Thursday, July 15, 2010

Gannett's announcement on centralizing design is unintentionally funny

Sometimes media news can make you laugh out loud. This morning's example came from reading a story about how Gannett will be consolidating design in five locations across the U.S. It's the typical story these days with a corporation using computers and the Internet to cut jobs by consolidating positions in a far-away location, and it's something that has been foreshadowed by other media companies consolidating design, including some who are outsourcing to India.

Gannett's announcement says it will locate the jobs in Louisville, Asbury Park, Nashville, Des Moines and Phoenix. OK so far. Actually design is one aspect that can easily be transferred to another area. Then the announcement, as reported by the Louisville Courier-Journal and that doesn't say how many jobs are going to be cut, goes on to report that "Some copy editing positions will remain at individual newspapers," indicating that at least some copy editing would be done locally where copy editors have a sense for the communities. This was followed by the "laugh out loud" statement: "The consolidation is intended to allow Gannett outlets 'to focus on - and protect - the creation of unique local content,' the memo said."

In other words, to focus on "the creation of unique local content," Gannett is transferring work away from local control to strangers who have only a vague idea of where, say, Green Bay is.

Tuesday, July 13, 2010

Magazine industry stabilizing?

In a sign of stability, MediaDailyPost reports that the magazine industry has reached some sort of equilibrium with a net gain of three magazine titles last year (measured by subtracting the 87 titles that folded from the 90 new ones). Significantly, those numbers are both way down from the previous year, which saw 187 new titles but 279 folding).

Meanwhile, magazine ad pages rose in the second quarter, a decided improvement over their big tumble a year earlier. Sure, it was only a 0.8 percent gain, but that beats the heck out of the 9.4 percent decline in the first quarter. This was the first increase in more than two years.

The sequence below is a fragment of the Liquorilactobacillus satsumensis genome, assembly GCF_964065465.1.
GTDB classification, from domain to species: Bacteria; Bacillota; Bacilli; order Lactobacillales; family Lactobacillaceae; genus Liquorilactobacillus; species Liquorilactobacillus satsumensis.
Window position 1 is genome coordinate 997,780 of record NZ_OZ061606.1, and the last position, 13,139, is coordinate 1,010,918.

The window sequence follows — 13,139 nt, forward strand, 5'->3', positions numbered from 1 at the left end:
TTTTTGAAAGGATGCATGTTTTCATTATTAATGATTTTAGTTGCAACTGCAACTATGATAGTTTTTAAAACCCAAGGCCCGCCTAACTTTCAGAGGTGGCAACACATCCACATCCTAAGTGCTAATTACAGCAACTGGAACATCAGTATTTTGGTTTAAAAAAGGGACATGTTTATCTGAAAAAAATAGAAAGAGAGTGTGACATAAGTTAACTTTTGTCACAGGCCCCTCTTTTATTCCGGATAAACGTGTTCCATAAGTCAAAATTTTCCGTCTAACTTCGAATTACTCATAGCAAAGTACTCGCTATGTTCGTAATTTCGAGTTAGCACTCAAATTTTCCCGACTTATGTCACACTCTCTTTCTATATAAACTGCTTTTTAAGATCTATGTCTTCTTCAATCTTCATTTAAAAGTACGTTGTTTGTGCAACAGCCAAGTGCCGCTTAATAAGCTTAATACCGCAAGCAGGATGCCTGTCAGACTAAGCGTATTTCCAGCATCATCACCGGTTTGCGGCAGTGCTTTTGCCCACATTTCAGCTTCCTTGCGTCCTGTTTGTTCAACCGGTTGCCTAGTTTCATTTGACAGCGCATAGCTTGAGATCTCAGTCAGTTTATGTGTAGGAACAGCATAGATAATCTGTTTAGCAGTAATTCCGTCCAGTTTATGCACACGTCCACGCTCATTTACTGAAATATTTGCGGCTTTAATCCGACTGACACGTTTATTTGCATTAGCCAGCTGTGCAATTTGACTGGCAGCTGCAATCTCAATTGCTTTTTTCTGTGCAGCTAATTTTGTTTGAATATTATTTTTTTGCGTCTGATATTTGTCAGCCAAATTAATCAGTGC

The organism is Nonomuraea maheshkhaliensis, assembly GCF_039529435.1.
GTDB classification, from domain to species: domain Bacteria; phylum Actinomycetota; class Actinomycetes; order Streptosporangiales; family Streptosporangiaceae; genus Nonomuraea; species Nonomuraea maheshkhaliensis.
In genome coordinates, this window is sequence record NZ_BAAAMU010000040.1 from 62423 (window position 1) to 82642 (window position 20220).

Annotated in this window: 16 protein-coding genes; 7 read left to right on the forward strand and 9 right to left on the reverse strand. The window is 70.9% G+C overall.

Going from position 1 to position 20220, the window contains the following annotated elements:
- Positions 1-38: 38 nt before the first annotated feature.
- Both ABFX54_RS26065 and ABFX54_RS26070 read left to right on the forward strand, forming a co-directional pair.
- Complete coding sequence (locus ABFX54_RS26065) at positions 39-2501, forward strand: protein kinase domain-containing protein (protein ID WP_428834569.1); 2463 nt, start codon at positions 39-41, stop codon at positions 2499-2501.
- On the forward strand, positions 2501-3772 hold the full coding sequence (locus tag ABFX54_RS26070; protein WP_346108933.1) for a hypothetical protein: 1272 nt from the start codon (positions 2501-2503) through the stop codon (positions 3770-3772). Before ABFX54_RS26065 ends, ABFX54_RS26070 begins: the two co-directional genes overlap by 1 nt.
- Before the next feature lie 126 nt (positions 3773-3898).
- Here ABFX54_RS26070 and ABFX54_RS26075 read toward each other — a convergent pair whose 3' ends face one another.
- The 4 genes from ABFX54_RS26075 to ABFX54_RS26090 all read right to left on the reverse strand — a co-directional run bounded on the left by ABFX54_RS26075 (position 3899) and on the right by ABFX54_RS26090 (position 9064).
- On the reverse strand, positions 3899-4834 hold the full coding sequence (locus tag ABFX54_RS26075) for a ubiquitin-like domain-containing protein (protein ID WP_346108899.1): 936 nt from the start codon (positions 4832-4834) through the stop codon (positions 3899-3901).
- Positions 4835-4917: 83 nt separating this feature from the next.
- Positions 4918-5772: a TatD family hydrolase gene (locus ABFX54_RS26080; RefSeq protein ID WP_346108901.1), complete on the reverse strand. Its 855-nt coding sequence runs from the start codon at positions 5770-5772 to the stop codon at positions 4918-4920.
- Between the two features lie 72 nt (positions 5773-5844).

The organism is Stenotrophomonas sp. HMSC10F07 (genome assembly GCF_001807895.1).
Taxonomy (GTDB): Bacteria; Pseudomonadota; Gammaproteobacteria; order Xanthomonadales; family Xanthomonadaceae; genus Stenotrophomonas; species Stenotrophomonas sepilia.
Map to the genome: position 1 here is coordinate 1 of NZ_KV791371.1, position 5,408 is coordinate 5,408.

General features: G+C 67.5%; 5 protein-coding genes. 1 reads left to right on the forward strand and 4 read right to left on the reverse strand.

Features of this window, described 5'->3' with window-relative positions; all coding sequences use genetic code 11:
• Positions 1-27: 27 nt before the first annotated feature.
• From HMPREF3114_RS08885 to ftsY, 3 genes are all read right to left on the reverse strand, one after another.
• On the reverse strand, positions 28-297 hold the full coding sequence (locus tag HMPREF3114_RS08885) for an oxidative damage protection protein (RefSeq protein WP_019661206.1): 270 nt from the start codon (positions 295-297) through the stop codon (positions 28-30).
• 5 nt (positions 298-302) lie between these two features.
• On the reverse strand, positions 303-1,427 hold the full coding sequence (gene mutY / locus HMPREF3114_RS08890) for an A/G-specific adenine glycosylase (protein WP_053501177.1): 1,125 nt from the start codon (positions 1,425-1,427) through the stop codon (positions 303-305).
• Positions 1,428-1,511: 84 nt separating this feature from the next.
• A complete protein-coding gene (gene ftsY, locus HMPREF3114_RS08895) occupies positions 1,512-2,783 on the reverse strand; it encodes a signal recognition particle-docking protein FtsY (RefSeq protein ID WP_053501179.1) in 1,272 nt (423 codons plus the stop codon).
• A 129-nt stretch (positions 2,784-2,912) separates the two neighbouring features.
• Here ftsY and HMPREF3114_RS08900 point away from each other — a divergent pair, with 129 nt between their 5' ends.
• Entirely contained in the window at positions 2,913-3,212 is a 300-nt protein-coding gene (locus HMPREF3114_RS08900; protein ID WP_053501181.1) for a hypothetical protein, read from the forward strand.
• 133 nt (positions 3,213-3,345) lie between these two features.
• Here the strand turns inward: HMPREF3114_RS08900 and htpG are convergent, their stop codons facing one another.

Monday, July 12, 2010

Are there too many journalists?

Are there too many journalists? That's the provocative question asked by this blog, which uses numbers to show no correlation between size of staff and newspapers sold. Even better are some of the points made in comments, especially one by Judy Sims of SimsBlog, who points out the importance (not mentioned in the analysis) of promotion and advertising. By the way, her blog is fast becoming one of my favorites. I'd especially recommend her current post, "If Newspapers Cease to Be, There Will be Two Causes of Death," in which she only gives one, promising the next in up upcoming post.

Good news: Paris Hilton no longers sells magazines

We're always looking out for "good" media news, a category I'd place this report that Paris Hilton is not only no longer a magazine cover "seller" but a negative. Unlike the recent past, this annual survey from GfK MRI, which looks at trends in magazine cover sales, found that Hilton was a negative, along with stories on "green" issues, negative feelings and most celebrity scandal. "Good" sellers include Barack Obama, George W. Bush, some celebrities (Jennifer Aniston, for example) and issues such as the economy, beach bodies and "best of . . ." stories.